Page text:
According to a recent report by the Committee on Climate Change (CCC), reducing food waste is imperative to Britain meeting its 2050 net zero emissions target. Here, Philip Simpson, commercial director at ReFood, discusses the environmental impact of food waste and why joined-up thinking from across the food supply chain is essential to tackle the escalating issue.
Every year, the UK throws away more than 10 million tonnes of food waste – enough to fill more than a billion household wheelie bins. According to the European Commission, we waste more food than any other member state, despite being one of the biggest culprits for food insecurity.
More than 40% of this food ends up in landfill, generating greenhouse gases with a global warming potential twenty one times greater than carbon dioxide. Household food waste alone is responsible for the release of 19 million tonnes of CO2e, which is equivalent to the emissions generated every year by 30% of cars on UK roads.
Unfortunately, these statistics simply scratch the surface of what is quickly becoming a global crisis. In fact, food waste has already been named as one of the world’s greatest contributors to climate change. The environmental implications of overproduction, international logistics and unavoidable waste are proving catastrophic.
According to New Food Waste Horizons, our pioneering report into UK food waste, significant progress and huge investment is being made by organisations across the food supply chain into game-changing waste reduction initiatives
But while the picture seems almost irreversible, there is a glimmer of light at the end of the tunnel. According to New Food Waste Horizons, our pioneering report into UK food waste, significant progress and huge investment is being made by organisations across the food supply chain into game-changing waste reduction initiatives.
From the widespread adoption of whole crop purchase (WCP) contracts between farmers and retailers to eliminate waste created on the grounds of aesthetic standards, to the heavily-funded roll-out of charity redistribution schemes to prevent the unnecessary disposal of perfectly edible produce, efforts are delivering immediate results.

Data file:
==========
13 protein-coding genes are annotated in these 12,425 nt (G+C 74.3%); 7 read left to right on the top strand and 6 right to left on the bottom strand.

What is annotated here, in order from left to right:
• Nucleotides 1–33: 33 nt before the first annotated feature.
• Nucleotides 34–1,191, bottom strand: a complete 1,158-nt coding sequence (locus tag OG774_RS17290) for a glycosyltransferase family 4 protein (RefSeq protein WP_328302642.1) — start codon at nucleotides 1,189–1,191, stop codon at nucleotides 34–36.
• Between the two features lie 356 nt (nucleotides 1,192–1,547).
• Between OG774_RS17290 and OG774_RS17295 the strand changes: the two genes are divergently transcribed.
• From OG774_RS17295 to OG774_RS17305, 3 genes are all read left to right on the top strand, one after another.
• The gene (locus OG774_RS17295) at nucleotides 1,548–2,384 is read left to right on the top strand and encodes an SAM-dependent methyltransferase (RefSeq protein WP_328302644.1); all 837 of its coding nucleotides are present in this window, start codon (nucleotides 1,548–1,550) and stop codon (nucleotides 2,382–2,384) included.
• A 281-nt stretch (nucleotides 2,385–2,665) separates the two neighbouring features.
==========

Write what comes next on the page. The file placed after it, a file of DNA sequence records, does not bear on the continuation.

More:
Elsewhere, huge advances in food distribution – such as innovation across refrigeration technology and the adoption of reverse logistics processes – as well as the voluntary roll-out of countless zero waste initiatives across the hospitality sector, demonstrate national commitment to tackling the issue head-on.
As a direct result, our national food waste volumes have fallen by nearly 29% since 2013 (from 14m TPA in 2013 to 10m TPA in 2020) thanks to such decisive action from across the food supply chain. The industry’s carbon footprint has reduced considerably, offsetting the production of dangerous greenhouse gases and improving our environmental credentials.
While this continued progress is both powerful and measurable, there are still challenges ahead. Household food waste, for example, continues to pose a national problem. More than seven million tonnes are generated every year, but minimal progress has been recorded in reducing this figure over the past few years.
Unfortunately, while it may be the easiest option, pointing the finger of blame at the consumer is not the simple solution it seems. Yes, they have a critical role to play in cutting food waste, but without a carrot or stick incentive, how can we consider this achievable?
Instead of just blaming households for creating waste, it’s imperative to support them in achieving this. Rather than selling huge volumes of perishable food at low discounted prices and wondering why the vast majority ends up in landfill, we need to educate them about the impact of their wasteful behaviour and get them on side to help us – collectively – tackle the national food waste crisis.
we must understand that eliminating household food waste may perhaps be an impossible task, but providing a simple way to prevent it from ending up in landfill is absolutely achievable
Furthermore, we must understand that eliminating household food waste may perhaps be an impossible task, but providing a simple way to prevent it from ending up in landfill is absolutely achievable.
While not the silver bullet solution, food waste recycling provides a clean, safe, environmentally-friendly solution to manage unavoidable waste. A simple process that sees food degraded in the absence of oxygen (anaerobic digestion) to create renewable energy and sustainable biofertiliser, food waste recycling successfully offsets the environmental impact of wasting food.
At ReFood, it’s our belief that every household in the UK should have access to a food waste recycling service and be made to use it. Rather than landfilling food, this would enable us to turn unwanted waste into valuable resource and, most importantly, mitigate the carbon emissions of landfill.
This practice has already seen huge success in Wales, Scotland and Northern Ireland, who have all embraced mandated legislation banning food waste to landfill. Across England, however, this decision lies with each individual district council and, to date, only a handful have made the switch.
Food waste really is a global issue. While more than half of the world faces food poverty, the rest watches as it rots in the ground and devastates the environment. We have to progress from this archaic approach and embrace a logical, resource-efficient future. Our immediate priority is to reduce food waste wherever possible.
This requires joined-up thinking and action from across the supply chain, alongside support from those in power and behavioural change from the consumer.
Change is possible, but it can’t be tackled in isolation.